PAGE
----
*56We are not concerned here with the resentencing of a defendant necessitated by the invalidity of the original sentence, but not involving a new trial between the first and second sentence, or in other words, a case where the verdict of guilty is valid and stands, and the only error is in the sentence. Where such is the case, which is not the case here, the courts are not in agreement whether time served under the first sentence is to be credited against time to be served under the second sentence. Annotation 35 A.L.R. 2d 1283; Wharton’s Criminal Law and Procedure, by Ronald A. Anderson, 1957, Vol. 5, § 2216.
A large majority of the Courts generally seem to agree that, absent a statute to the contrary, if a defendant, at his request, obtains a new trial at a time when he is serving the sentence imposed, and, following a retrial obtained at his request and a second conviction of the same offense, a new sentence is imposed, he is not entitled as a matter of law to credit against the second sentence for time served under the original sentence. The rationale of the decisions seems to be that the defendant in seeking and obtaining a new trial must be deemed to have consented to a wiping out of all the consequences of the first trial. This is not a denial of defendant’s constitutional rights not to be deprived of life, liberty and property without due process of law or of equal protection of the laws under the Fourteenth Amendment to the United States Constitution and under Art. I, Sec. 17, of the North Carolina Constitution. S. v. Williams, supra; McDowell v. State, 225 Ind. 495, 76 N.E. 2d 249; Lewis v. Commonwealth, 329 Mass. 445, 108 N.E. 2d 922, 35 A.L.R. 2d 1277; In re Doelle, 323 Mich. 241, 35 N.W. 2d 251; In re De Meerleer, 323 Mich. 287, 35 N.W. 2d 255, cert. den. 336 U.S. 946, 93 L. Ed. 1102; People v. Trezza, 128 N.Y. 529, 28 N.E. 533; People ex rel. Lenefsky v. Ashworth (1945, Sup.), 56 N.Y.S. 2d 5, affirmed without opinion 270 App. Div. 809, 60 N.Y.S. 2d 283; Ex parte Wilkerson (1943), 76 Okla. Crim. 204, 135 P. 2d 507 (compare Ex parte Williams (1938) 63 Okla. Crim. 395, 75 P. 2d 904); Ogle v. State, 43 Tex. Crim. 219, 63 S.W. 1009, 96 Am. St. Rep. 860; State ex rel. Drankovich v. Murphy, 248 Wis. 433, 22 N.W. 2d 540; Annotation 35 A.L.R. 2d pp. 1285-1287; Wharton’s Criminal Law and Procedure, supra. See Commonwealth v. Murphy, 174 Mass. 369, 372, 54 N.E. 860, 48 L.R.A. 393, affirmed sub nomine Murphy v. Com. of Massachusetts, 177 U.S. 155, 44 L. Ed. 711, 715. Defendant’s second assignment of error is overruled.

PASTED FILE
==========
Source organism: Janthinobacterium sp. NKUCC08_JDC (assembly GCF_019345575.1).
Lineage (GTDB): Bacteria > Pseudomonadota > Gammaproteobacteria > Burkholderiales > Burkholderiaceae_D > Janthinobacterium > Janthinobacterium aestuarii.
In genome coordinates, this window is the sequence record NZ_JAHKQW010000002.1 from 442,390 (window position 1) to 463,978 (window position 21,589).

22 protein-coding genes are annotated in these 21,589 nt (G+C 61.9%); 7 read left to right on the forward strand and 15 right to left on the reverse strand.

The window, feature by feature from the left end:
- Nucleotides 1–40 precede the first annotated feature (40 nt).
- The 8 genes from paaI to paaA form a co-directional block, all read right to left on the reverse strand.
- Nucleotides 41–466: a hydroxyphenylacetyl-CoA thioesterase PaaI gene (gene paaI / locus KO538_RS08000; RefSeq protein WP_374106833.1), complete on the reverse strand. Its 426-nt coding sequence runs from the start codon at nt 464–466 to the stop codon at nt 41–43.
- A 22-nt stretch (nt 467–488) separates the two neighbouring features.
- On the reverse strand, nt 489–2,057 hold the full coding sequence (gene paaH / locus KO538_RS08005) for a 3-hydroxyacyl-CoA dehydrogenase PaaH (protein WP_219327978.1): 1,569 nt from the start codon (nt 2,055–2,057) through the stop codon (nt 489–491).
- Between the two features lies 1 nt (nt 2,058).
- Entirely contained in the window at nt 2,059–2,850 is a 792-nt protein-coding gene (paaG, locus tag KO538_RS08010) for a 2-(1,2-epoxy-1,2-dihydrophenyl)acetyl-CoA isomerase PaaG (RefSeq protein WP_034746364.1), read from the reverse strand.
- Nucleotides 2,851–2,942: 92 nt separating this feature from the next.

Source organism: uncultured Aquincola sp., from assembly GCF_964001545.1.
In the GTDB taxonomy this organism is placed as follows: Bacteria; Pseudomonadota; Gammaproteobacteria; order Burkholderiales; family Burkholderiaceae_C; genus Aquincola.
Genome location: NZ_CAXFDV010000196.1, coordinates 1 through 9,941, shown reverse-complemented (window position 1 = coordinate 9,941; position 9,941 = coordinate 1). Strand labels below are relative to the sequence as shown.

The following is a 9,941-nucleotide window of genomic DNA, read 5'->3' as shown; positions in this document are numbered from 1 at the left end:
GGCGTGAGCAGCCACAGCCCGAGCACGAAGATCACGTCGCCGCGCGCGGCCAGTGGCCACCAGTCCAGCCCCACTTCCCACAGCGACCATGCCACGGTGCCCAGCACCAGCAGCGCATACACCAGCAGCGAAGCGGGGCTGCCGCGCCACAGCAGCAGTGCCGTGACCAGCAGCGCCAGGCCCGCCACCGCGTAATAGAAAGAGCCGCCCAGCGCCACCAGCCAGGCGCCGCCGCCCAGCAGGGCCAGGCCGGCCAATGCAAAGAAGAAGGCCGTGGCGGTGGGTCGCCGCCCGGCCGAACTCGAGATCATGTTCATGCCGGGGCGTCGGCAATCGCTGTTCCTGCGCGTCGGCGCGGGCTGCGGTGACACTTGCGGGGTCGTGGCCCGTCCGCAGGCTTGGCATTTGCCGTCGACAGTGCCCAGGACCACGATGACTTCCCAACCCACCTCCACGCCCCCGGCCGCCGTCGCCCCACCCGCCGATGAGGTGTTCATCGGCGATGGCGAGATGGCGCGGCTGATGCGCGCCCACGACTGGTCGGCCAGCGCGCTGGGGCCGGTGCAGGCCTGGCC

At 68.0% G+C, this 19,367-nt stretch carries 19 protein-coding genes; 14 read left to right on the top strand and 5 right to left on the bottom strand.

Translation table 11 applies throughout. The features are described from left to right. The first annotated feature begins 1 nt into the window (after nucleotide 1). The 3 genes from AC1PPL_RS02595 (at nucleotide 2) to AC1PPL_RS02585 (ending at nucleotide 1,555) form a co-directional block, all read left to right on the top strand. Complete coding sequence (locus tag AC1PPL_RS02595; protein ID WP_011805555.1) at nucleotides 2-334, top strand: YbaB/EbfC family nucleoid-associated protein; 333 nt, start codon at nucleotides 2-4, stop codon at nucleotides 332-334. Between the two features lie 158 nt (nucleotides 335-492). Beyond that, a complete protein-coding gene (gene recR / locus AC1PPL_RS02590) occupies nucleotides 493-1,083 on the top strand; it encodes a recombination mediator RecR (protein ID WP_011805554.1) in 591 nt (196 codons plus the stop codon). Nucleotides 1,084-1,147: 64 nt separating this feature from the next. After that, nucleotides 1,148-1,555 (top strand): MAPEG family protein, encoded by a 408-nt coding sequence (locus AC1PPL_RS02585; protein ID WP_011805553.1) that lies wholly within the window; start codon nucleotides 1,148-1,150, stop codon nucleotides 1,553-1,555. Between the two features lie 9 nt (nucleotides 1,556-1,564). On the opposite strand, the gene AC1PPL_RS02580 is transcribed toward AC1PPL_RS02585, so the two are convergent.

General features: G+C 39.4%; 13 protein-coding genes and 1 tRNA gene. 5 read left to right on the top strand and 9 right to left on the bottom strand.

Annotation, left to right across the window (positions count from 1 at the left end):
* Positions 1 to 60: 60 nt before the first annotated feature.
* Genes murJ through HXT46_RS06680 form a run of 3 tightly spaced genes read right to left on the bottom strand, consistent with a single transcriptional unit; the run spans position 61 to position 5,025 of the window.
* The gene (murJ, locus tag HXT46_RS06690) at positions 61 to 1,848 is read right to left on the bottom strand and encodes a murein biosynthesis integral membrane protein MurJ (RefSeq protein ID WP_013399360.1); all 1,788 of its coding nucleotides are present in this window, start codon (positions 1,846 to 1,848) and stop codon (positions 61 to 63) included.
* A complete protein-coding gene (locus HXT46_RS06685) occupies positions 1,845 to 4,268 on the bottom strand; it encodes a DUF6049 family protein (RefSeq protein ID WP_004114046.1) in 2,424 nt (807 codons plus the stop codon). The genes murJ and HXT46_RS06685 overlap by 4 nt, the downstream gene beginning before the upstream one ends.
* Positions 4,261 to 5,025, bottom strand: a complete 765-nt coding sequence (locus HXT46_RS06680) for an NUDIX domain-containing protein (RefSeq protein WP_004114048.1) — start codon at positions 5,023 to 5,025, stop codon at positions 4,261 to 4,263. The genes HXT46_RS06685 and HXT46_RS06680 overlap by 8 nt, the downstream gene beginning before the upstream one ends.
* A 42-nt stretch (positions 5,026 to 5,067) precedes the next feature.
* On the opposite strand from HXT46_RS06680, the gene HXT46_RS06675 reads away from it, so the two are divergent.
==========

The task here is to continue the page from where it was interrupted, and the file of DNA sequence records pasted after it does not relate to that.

Defendant concedes that both questions presented by him have been decided adversely to him in our recent decision of S. v. Williams, supra. But he contends that this is a per curiam decision that does not reveal the contentions made by the defendant or the reasoning of the Court, *57and he earnestly and strenuously requests us to reconsider this decision. We have done so and adhere to our decision in this case.
Defendant in his brief makes no contention that he is not guilty of the felony of which he was convicted. The judgment below is